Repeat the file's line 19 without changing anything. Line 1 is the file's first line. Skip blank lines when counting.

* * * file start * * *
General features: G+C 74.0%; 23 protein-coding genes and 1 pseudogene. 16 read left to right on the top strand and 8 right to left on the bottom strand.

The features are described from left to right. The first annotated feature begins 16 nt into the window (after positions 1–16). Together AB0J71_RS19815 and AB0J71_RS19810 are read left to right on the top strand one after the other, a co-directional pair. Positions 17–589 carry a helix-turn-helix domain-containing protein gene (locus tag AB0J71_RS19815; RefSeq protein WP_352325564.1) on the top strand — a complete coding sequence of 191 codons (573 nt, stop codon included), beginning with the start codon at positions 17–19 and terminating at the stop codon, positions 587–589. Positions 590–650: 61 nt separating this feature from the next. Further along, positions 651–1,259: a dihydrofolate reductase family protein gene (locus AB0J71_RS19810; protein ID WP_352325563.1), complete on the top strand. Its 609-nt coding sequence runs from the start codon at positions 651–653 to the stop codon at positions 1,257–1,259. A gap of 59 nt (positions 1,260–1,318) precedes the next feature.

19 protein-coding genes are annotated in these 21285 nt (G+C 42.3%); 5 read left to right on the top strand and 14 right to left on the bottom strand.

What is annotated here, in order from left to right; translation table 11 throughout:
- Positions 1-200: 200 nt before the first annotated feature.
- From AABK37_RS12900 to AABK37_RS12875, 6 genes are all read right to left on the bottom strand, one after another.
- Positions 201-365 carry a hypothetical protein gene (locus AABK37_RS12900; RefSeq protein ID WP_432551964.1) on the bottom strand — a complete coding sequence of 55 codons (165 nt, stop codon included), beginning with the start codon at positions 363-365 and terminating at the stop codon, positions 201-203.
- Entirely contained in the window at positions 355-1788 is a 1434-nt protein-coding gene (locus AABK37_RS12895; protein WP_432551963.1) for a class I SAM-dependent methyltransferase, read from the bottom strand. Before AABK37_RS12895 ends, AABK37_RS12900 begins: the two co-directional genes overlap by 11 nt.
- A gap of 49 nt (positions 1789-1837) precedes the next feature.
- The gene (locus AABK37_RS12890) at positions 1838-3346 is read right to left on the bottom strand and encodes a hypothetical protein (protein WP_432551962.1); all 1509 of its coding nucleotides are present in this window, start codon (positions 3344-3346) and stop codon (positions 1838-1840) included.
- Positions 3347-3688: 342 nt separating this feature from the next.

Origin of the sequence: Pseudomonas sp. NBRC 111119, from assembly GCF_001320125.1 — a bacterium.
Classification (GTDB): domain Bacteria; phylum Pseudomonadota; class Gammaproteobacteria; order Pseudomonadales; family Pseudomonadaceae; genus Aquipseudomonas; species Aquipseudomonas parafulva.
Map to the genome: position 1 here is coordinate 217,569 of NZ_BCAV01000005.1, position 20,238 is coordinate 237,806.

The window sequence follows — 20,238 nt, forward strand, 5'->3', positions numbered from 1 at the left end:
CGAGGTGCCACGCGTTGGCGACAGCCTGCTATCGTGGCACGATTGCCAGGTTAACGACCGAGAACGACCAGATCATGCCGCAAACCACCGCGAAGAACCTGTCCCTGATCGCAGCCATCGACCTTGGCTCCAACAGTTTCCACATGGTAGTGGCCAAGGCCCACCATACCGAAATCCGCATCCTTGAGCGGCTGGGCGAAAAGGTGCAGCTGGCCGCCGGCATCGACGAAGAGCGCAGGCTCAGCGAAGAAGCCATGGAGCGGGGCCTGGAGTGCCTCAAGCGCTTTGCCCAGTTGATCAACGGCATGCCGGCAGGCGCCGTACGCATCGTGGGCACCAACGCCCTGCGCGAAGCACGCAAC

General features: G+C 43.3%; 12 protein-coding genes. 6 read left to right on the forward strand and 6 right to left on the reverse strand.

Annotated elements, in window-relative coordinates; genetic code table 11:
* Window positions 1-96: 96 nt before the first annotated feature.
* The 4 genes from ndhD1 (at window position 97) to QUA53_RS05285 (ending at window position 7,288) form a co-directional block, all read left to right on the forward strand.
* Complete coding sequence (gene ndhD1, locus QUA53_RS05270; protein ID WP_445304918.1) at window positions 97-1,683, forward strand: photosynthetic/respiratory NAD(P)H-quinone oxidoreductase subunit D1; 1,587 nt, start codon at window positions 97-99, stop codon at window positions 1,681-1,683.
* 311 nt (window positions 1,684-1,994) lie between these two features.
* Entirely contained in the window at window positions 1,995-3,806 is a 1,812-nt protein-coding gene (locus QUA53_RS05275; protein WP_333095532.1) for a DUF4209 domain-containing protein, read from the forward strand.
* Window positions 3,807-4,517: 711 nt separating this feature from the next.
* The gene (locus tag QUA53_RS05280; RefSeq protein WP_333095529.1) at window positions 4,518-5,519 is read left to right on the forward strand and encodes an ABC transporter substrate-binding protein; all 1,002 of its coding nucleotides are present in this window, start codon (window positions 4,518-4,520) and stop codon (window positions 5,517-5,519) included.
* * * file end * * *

* Window positions 1-96: 96 nt before the first annotated feature.